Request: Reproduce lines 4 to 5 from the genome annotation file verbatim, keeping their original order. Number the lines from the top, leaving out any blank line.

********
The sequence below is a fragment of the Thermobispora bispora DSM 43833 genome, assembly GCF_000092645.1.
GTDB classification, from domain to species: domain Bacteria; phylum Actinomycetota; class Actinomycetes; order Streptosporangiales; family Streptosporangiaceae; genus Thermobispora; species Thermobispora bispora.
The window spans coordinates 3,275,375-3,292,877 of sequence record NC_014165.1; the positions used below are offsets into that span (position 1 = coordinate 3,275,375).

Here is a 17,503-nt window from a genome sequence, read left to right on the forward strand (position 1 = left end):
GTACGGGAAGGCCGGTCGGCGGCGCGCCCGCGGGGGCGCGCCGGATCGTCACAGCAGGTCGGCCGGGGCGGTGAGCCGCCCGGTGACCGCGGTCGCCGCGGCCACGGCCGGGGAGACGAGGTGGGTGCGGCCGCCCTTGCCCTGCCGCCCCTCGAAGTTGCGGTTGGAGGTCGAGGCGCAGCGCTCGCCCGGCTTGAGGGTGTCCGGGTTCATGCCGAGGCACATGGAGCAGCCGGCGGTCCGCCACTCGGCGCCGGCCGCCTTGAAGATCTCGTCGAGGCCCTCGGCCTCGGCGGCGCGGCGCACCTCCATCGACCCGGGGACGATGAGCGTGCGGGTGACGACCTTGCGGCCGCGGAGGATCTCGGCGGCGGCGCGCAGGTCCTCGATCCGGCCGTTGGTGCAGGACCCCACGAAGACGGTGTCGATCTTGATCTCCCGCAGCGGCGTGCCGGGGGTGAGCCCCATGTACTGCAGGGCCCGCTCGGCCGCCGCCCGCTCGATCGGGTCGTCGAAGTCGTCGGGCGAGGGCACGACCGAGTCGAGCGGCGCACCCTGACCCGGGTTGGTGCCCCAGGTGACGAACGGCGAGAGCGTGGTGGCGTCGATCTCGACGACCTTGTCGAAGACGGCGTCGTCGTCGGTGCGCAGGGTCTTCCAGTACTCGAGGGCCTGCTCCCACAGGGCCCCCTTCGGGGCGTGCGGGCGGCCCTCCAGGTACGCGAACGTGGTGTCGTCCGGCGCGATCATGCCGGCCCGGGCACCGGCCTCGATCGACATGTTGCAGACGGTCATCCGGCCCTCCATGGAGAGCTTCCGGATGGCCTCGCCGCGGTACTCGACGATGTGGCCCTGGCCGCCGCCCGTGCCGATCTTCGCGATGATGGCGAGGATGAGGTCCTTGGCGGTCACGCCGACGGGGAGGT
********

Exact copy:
Here is a 17,503-nt window from a genome sequence, read left to right on the forward strand (position 1 = left end):
GTACGGGAAGGCCGGTCGGCGGCGCGCCCGCGGGGGCGCGCCGGATCGTCACAGCAGGTCGGCCGGGGCGGTGAGCCGCCCGGTGACCGCGGTCGCCGCGGCCACGGCCGGGGAGACGAGGTGGGTGCGGCCGCCCTTGCCCTGCCGCCCCTCGAAGTTGCGGTTGGAGGTCGAGGCGCAGCGCTCGCCCGGCTTGAGGGTGTCCGGGTTCATGCCGAGGCACATGGAGCAGCCGGCGGTCCGCCACTCGGCGCCGGCCGCCTTGAAGATCTCGTCGAGGCCCTCGGCCTCGGCGGCGCGGCGCACCTCCATCGACCCGGGGACGATGAGCGTGCGGGTGACGACCTTGCGGCCGCGGAGGATCTCGGCGGCGGCGCGCAGGTCCTCGATCCGGCCGTTGGTGCAGGACCCCACGAAGACGGTGTCGATCTTGATCTCCCGCAGCGGCGTGCCGGGGGTGAGCCCCATGTACTGCAGGGCCCGCTCGGCCGCCGCCCGCTCGATCGGGTCGTCGAAGTCGTCGGGCGAGGGCACGACCGAGTCGAGCGGCGCACCCTGACCCGGGTTGGTGCCCCAGGTGACGAACGGCGAGAGCGTGGTGGCGTCGATCTCGACGACCTTGTCGAAGACGGCGTCGTCGTCGGTGCGCAGGGTCTTCCAGTACTCGAGGGCCTGCTCCCACAGGGCCCCCTTCGGGGCGTGCGGGCGGCCCTCCAGGTACGCGAACGTGGTGTCGTCCGGCGCGATCATGCCGGCCCGGGCACCGGCCTCGATCGACATGTTGCAGACGGTCATCCGGCCCTCCATGGAGAGCTTCCGGATGGCCTCGCCGCGGTACTCGACGATGTGGCCCTGGCCGCCGCCCGTGCCGATCTTCGCGATGATGGCGAGGATGAGGTCCTTGGCGGTCACGCCGACGGGGAGGT